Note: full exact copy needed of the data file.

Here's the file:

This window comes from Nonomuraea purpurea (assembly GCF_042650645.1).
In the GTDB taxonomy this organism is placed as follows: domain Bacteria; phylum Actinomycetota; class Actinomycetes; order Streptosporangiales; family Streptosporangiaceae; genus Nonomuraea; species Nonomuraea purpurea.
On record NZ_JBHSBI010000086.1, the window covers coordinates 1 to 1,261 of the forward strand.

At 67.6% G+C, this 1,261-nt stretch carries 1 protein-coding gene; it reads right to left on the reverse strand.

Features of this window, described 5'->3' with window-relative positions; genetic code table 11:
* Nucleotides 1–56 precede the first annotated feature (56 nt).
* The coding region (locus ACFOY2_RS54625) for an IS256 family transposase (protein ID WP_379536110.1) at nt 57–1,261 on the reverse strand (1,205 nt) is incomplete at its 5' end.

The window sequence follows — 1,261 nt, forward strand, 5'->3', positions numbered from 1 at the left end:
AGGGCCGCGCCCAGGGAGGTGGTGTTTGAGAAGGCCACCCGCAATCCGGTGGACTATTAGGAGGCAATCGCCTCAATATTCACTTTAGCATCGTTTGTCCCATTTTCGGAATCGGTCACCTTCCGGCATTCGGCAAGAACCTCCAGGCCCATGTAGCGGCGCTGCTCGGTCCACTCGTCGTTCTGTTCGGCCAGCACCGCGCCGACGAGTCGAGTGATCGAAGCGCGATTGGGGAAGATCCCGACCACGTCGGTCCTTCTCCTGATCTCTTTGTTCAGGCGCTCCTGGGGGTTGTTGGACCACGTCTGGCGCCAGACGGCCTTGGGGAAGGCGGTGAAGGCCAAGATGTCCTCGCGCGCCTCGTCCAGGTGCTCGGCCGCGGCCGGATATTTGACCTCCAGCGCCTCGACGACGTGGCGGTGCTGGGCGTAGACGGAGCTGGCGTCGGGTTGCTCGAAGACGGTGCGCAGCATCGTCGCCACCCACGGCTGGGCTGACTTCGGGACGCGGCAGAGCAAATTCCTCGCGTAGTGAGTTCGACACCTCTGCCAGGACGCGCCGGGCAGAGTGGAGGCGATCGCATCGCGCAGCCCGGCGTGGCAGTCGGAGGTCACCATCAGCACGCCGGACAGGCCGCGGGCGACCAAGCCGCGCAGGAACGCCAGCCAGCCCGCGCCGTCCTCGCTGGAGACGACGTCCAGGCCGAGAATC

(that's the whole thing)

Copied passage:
This window comes from Nonomuraea purpurea (assembly GCF_042650645.1).
In the GTDB taxonomy this organism is placed as follows: domain Bacteria; phylum Actinomycetota; class Actinomycetes; order Streptosporangiales; family Streptosporangiaceae; genus Nonomuraea; species Nonomuraea purpurea.
On record NZ_JBHSBI010000086.1, the window covers coordinates 1 to 1,261 of the forward strand.

At 67.6% G+C, this 1,261-nt stretch carries 1 protein-coding gene; it reads right to left on the reverse strand.

Features of this window, described 5'->3' with window-relative positions; genetic code table 11:
* Nucleotides 1–56 precede the first annotated feature (56 nt).
* The coding region (locus ACFOY2_RS54625) for an IS256 family transposase (protein ID WP_379536110.1) at nt 57–1,261 on the reverse strand (1,205 nt) is incomplete at its 5' end.

The window sequence follows — 1,261 nt, forward strand, 5'->3', positions numbered from 1 at the left end:
AGGGCCGCGCCCAGGGAGGTGGTGTTTGAGAAGGCCACCCGCAATCCGGTGGACTATTAGGAGGCAATCGCCTCAATATTCACTTTAGCATCGTTTGTCCCATTTTCGGAATCGGTCACCTTCCGGCATTCGGCAAGAACCTCCAGGCCCATGTAGCGGCGCTGCTCGGTCCACTCGTCGTTCTGTTCGGCCAGCACCGCGCCGACGAGTCGAGTGATCGAAGCGCGATTGGGGAAGATCCCGACCACGTCGGTCCTTCTCCTGATCTCTTTGTTCAGGCGCTCCTGGGGGTTGTTGGACCACGTCTGGCGCCAGACGGCCTTGGGGAAGGCGGTGAAGGCCAAGATGTCCTCGCGCGCCTCGTCCAGGTGCTCGGCCGCGGCCGGATATTTGACCTCCAGCGCCTCGACGACGTGGCGGTGCTGGGCGTAGACGGAGCTGGCGTCGGGTTGCTCGAAGACGGTGCGCAGCATCGTCGCCACCCACGGCTGGGCTGACTTCGGGACGCGGCAGAGCAAATTCCTCGCGTAGTGAGTTCGACACCTCTGCCAGGACGCGCCGGGCAGAGTGGAGGCGATCGCATCGCGCAGCCCGGCGTGGCAGTCGGAGGTCACCATCAGCACGCCGGACAGGCCGCGGGCGACCAAGCCGCGCAGGAACGCCAGCCAGCCCGCGCCGTCCTCGCTGGAGACGACGTCCAGGCCGAGAATC